Spiritual: Sometimes science and spiritual ideas do cause conflict but in a modern society it is important to understand why these conflicts arise so we can respect the views of others and move forward. It is seen more often that science is able to stand alongside the spiritual beliefs of many. This is looked at often from a neutral stand point within science lessons.

Learners will explore the impact of waves (Tsunamis and Earthquakes) in Physics as well as the Big Bang Theory. They will get the opportunity to use their imagination and creativity in learning via developing speaking skills, presentation skills and building active display boards. They will also use descriptive writing to elicit emotion and feelings via silent debates and acting and role play.

Cultural: Scientific development comes from all across the world, from people of all backgrounds and cultures. Some of science’s most important discoveries have come from other parts of the world and it’s important for students to understand this as many believe that progress comes largely from the UK or America. It is also important to understand how the different cultures around the world can have different impacts on the planet and what impact more economically developed countries have on poorer areas. This will also be vital into the future as we need to monitor the impact of quickly developing cultures around the world on our environment. They will look at celebrating the role different scientists have played in our society.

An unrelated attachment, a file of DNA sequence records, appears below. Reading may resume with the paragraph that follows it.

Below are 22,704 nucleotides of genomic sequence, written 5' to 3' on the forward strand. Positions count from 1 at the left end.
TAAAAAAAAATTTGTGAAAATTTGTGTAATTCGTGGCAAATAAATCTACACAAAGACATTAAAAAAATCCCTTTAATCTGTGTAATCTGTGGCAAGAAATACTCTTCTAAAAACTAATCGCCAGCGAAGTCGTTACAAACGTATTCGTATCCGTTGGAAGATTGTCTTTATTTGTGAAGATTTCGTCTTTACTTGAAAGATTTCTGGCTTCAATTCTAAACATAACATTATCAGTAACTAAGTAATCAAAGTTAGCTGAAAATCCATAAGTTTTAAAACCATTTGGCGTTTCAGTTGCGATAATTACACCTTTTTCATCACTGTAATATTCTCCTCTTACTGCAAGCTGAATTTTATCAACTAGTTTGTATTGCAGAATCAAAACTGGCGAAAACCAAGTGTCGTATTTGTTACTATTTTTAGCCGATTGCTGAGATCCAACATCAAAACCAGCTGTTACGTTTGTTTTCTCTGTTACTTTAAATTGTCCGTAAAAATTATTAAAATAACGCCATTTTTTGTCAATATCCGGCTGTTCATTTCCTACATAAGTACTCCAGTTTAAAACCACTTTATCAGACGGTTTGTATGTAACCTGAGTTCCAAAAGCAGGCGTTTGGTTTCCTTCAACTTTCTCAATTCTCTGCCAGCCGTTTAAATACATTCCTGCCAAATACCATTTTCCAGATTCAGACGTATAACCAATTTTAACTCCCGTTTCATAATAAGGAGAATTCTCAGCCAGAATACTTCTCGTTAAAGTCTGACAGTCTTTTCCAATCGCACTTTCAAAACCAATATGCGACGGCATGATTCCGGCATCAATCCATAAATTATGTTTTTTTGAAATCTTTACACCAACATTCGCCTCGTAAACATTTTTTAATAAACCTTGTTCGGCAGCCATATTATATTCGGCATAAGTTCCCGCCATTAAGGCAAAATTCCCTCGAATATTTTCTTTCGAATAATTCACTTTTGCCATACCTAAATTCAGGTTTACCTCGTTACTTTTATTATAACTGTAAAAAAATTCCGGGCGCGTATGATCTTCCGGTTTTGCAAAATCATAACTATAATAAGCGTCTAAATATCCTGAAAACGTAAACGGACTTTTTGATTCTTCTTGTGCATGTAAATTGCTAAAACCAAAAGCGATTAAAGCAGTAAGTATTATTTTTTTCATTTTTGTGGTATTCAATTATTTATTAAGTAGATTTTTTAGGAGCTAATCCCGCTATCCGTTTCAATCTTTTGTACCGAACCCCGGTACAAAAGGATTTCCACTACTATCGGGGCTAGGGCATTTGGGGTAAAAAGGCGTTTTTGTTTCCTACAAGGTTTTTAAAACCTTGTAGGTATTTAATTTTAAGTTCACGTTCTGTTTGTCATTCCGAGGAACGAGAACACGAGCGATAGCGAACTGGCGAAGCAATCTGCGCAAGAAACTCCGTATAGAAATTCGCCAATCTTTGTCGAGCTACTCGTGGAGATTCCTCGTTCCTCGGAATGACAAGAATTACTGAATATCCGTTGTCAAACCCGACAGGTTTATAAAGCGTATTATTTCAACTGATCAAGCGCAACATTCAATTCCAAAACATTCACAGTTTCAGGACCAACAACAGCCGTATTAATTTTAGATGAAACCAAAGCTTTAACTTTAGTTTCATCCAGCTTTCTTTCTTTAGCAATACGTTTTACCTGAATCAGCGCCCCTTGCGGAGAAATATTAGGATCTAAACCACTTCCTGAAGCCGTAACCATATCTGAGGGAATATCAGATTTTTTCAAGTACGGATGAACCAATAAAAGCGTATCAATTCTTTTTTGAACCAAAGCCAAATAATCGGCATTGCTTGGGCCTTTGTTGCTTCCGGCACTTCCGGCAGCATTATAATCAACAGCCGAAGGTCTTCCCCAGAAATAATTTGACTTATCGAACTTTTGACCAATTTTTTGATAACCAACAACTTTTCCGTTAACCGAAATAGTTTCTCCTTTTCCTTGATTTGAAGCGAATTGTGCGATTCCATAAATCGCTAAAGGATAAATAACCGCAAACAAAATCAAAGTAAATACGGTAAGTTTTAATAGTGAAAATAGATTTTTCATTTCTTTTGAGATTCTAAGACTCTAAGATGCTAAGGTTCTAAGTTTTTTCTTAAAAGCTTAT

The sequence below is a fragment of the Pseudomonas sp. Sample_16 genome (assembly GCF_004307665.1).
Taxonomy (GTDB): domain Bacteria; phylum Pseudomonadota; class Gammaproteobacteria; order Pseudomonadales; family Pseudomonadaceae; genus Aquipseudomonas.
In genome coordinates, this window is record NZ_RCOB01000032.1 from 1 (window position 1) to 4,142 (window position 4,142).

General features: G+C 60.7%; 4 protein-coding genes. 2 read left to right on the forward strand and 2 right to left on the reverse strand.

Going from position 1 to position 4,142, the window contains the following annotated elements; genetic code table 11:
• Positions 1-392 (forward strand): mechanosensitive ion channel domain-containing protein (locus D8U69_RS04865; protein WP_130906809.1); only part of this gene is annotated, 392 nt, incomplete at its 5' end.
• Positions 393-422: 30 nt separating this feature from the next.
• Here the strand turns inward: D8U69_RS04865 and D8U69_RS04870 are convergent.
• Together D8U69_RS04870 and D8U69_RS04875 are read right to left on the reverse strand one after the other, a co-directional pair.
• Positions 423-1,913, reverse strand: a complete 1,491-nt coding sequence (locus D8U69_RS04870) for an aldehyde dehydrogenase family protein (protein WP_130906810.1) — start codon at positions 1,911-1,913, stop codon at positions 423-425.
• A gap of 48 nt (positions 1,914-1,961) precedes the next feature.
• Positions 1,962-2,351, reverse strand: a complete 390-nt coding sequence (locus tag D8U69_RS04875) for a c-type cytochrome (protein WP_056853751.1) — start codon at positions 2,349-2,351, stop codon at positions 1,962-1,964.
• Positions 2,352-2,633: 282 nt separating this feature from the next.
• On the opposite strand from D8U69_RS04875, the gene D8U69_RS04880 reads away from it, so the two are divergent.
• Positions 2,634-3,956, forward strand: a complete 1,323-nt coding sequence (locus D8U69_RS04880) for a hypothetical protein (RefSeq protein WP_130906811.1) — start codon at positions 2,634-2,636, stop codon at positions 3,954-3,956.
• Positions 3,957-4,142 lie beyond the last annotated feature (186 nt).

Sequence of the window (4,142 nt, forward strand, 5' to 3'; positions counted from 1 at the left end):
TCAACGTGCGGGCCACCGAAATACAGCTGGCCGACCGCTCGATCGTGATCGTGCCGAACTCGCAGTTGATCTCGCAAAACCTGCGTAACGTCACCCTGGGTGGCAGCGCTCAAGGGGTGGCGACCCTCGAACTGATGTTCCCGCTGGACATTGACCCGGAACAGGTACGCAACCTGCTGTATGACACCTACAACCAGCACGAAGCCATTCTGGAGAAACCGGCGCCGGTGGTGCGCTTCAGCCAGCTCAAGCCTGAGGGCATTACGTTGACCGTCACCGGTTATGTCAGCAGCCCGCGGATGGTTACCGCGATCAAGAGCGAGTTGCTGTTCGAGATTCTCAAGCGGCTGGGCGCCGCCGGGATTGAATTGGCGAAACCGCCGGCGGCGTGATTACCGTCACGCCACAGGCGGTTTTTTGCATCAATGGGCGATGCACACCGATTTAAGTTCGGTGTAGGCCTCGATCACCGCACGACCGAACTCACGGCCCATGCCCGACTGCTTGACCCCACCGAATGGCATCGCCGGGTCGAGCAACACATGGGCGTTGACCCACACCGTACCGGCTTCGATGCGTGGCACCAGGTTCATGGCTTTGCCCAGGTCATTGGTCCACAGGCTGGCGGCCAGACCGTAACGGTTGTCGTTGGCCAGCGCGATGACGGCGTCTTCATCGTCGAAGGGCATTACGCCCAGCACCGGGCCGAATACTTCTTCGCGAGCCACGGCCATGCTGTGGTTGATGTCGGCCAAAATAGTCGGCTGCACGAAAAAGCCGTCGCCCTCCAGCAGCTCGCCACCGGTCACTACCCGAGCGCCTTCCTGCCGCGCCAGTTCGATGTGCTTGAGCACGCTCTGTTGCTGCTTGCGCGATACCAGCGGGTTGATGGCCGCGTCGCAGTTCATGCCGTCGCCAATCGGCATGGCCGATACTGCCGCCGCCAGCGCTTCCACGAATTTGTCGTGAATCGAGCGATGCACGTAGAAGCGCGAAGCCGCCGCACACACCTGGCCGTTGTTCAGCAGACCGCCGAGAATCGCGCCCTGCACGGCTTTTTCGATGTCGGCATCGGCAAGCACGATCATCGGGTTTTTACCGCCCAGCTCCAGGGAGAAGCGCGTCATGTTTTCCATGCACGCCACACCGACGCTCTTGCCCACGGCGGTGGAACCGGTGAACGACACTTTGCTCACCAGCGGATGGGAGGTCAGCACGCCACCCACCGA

How does the subject challenge more able pupils?

Students are grouped by ability and achievement for all Science lessons. At Key Stage 4, top groups are entered for separate sciences. Challenge tasks are incorporated into all schemes of learning. One or more of the following four forms of challenge can take place in a science lesson:

  1. Cognitive conflict – present a scenario that is incompatible with students’ current thinking and then present an alternative idea
  2. Pace – limit the time taken to do something
  3. Off you go… – this limits the number of instructions before an open task is set. It is best used when the outcome is focused so students know when they have succeeded. This gives them immediate feedback.
  4. Probing questions – ask fundamental questions that promote deep learning 


What provision is made for pupils with SEND?

Quality first teaching in all of our lessons places an emphasis on high-quality inclusive teaching that utilises a range of strategies to support the learning of pupils with SEND in the classroom. These include

  • Differentiation by questions and outcomes
  • Resources modelled depending on need e.g. blue writing and yellow background for dyslexic students and overlay provided
  • Use of SEND register and guidance documents for specific needs provided by SENCO
  • Joint planning with a learning support assistant
  • Multisensory teaching
  • One-to-one teaching after class where needs are identified.


Enrichment and extra-curricular opportunities

There is a range of regular activities at all key stages, including: KS3 STEM Club, KS3 STEM competitions – Raspberry Pi, KS4 Science lecture series and KS4 exam skills workshops. In addition, there are trips such as to CERN and to the Science Museum. There is the CREST Award and every March we celebrate Science Week with a project fair.


Useful websites:

BBC bite size: https://www.bbc.co.uk/bitesize/subjects/z4882hv